Pathologist tells murder trial of 'sustained, severe assault'

The State Pathologist, Dr Marie Cassidy, today told a jury at the fourth day of a murder trial of a Cork man accused of murder that the victim "died from head injuries as a result from a sustained and severe assault".

The State Pathologist, Dr Marie Cassidy, today told a jury at the fourth day of a murder trial of a Cork man accused of murder that the victim "died from head injuries as a result from a sustained and severe assault".

Mark Allingham, aged 23, of Fr Murphy Place, Midleton, Co Cork has pleaded not guilty to the killing of Gerard Hackett, aged 49, of the Cork Simon Community and Reen Downey Place, Cork City on a unknown date between October 16 and 21, 2002.

Dr Cassidy today gave evidence saying the wounds inflicted to Mr Hackett's torso and skull were "consistent with blows from an axe".

The State Pathologist then held the alleged murder weapon, a wooden handled axe with a red blade, in her hand and said: "a weapon like this could have caused the injuries."

Mr Hackett according to Dr Cassidy had an "extraordinary large number of wounds,"

Addressing the jury, Dr Cassidy outlined a litany of wounds Mr Hackett suffered in the final moments of his life.

The deceased had two fractures to the top of the head, multiple fractures to the nose, cheekbones and jaws, lacerations to the hands and legs and large bruising to the brain.

Mr Patrick McCarthy, SC, prosecution counsel asked Dr Cassidy had Mr Hackett been hit with the axe firstly to the head?

The State Pathologist said it was "difficult to be precise" but the injuries to the head suggest that they were "inflicted one after another" with the bulk of the injuries at the "end of the assault" when the victim "couldn't move".

Mr Hackett "was partly clothed but had some bruising to the penis which was highly suggestive of a sexual nature to the assault," Dr Cassidy told the jury today.

When asked under cross-examination by the defence counsel, Mr John O'Kelly, SC, was the assault consistent with a frenzied attack, Dr Cassidy said "it was a sustained attack and was an example of overkill."

Today Garda Brendan Coughlan, exhibits officer in the murder trial, showed the alleged murder weapons including a bloodied concrete block, a four ft metal pipe, an iron bar, a six ft metal gutter and a spear like metal bar.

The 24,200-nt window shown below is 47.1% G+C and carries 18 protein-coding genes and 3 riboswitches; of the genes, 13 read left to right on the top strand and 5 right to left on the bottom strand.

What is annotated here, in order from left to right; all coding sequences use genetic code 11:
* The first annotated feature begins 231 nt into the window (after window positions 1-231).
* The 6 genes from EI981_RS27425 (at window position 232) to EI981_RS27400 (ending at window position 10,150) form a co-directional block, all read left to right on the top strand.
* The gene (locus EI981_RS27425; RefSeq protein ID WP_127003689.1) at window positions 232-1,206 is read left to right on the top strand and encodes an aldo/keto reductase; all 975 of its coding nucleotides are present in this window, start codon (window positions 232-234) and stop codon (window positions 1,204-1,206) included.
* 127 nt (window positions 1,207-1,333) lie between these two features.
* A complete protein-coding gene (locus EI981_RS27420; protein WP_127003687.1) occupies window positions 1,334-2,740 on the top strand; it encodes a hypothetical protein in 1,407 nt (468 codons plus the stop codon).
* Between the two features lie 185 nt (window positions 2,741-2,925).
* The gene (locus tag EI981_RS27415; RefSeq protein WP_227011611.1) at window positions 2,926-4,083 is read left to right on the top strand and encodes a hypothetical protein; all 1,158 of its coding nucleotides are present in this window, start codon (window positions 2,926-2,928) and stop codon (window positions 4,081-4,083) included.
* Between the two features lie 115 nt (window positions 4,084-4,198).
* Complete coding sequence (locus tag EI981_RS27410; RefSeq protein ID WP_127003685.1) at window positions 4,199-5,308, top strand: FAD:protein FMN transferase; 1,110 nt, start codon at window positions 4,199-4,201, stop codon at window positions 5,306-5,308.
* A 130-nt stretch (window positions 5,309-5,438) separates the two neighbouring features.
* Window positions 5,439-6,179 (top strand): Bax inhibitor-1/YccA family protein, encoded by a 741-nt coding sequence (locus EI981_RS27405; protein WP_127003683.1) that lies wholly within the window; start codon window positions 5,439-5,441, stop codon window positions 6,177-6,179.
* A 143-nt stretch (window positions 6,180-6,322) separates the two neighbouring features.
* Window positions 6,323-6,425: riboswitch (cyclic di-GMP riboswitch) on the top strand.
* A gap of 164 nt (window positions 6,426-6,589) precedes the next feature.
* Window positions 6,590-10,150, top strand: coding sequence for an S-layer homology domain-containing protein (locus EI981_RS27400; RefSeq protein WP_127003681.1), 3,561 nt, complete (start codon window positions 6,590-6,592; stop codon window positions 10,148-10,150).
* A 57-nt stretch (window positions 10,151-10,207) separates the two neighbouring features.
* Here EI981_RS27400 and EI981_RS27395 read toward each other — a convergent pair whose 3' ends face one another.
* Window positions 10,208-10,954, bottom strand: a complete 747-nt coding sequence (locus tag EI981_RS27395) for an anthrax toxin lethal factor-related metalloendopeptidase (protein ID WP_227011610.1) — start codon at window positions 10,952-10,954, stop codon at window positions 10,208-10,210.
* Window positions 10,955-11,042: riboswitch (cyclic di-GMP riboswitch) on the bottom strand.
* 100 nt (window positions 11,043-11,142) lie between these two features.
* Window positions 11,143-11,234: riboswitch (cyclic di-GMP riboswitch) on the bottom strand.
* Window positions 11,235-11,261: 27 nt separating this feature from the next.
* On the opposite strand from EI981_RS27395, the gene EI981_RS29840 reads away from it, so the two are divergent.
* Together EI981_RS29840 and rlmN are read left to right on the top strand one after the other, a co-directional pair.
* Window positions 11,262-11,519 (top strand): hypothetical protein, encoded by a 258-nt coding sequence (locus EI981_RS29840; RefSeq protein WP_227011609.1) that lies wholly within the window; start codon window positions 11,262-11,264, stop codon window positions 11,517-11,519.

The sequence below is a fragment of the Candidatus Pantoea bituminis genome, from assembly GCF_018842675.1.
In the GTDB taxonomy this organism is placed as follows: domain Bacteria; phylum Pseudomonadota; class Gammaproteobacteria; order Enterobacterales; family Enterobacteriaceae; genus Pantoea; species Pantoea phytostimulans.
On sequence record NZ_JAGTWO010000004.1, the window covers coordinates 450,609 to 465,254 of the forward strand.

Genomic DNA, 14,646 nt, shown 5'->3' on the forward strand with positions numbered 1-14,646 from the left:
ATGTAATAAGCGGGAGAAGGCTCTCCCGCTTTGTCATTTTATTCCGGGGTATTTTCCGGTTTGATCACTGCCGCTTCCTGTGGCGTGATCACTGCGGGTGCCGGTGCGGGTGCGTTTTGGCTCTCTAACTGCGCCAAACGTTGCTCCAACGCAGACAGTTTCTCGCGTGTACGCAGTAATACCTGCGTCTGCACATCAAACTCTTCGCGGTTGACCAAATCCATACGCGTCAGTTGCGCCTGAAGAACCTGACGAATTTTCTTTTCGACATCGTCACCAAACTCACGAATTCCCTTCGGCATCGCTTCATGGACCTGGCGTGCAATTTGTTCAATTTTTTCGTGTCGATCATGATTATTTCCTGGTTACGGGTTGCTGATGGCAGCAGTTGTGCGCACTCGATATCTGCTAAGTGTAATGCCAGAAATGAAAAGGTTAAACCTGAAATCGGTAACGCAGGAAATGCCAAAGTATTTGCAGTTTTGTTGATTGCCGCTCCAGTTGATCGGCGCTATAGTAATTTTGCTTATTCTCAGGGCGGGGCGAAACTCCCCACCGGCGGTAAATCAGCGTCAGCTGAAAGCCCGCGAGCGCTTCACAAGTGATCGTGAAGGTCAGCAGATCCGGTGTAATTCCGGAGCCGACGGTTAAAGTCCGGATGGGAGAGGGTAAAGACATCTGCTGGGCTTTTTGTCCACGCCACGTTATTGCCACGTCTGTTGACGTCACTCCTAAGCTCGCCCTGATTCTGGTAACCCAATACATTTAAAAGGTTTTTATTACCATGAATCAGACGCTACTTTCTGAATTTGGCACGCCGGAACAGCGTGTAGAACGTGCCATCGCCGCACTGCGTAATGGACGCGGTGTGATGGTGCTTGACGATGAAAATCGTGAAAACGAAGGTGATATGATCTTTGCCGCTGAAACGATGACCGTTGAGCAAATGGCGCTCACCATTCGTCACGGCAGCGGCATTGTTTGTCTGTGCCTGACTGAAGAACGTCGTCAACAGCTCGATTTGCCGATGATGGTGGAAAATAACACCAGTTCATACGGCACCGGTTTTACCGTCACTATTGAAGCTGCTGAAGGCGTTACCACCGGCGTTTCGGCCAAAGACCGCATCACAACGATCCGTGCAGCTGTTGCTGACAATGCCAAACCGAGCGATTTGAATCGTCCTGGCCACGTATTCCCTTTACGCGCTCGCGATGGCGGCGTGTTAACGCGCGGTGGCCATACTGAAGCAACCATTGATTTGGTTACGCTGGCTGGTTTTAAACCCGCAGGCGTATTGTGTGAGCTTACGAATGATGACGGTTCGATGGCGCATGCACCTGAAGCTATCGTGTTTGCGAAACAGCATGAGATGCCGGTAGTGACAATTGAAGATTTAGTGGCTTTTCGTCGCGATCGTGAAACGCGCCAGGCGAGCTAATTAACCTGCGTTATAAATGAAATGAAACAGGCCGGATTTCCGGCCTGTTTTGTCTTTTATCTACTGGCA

The remaining videotaped interview was today shown to the jury who saw Mr Allingham admit to gardaí to killing Mr Hackett with an axe seven times in the head after Mr Hackett allegedly tried to have sex with him at a derelict house known as The Rock, Towns Park, Midleton, Co. Cork.

The jury today saw Detective Sgt Brian Goulding ask Mr Allingham what was his intention when he produced the axe on Mr Hackett, to which the accused replied, "to give him a few slaps,"

"Did you intend to kill Mr Hackett?," Detective Sgt Goulding then asked the accused. "I suppose so, yeah," Mr Allingham replied.

It was revealed to the jury today that Mr Allingham is bisexual and that he believed Mr Hackett was a homosexual.

Today Dr John Thompson, GP to the accused told the jury under cross examination by the defence counsel, Mr John O'Kelly, SC, that Mr Allingham's home life from a child was "far from ideal".

Dr Thompson said today that Mr Allingham's mother was "depressed from time to time" and it was generally a dysfunctional family.

From an early age, Dr Thompson said Mr Allingham showed early signs of "emotional upset". In 1986, Dr Thompson said Mr Allingham aged just six years of age was taken into care including his two brothers.

Dr Thompson told the jury that Mr Allingham had attempted suicide on one occasion and "binge drank".

The prosecution counsel, Mr Patrick McCarthy, SC today finished giving evidence to the murder trial and tomorrow the summing up speeches of both sides will continue before Mr Justice Diarmuid O'Donovan.

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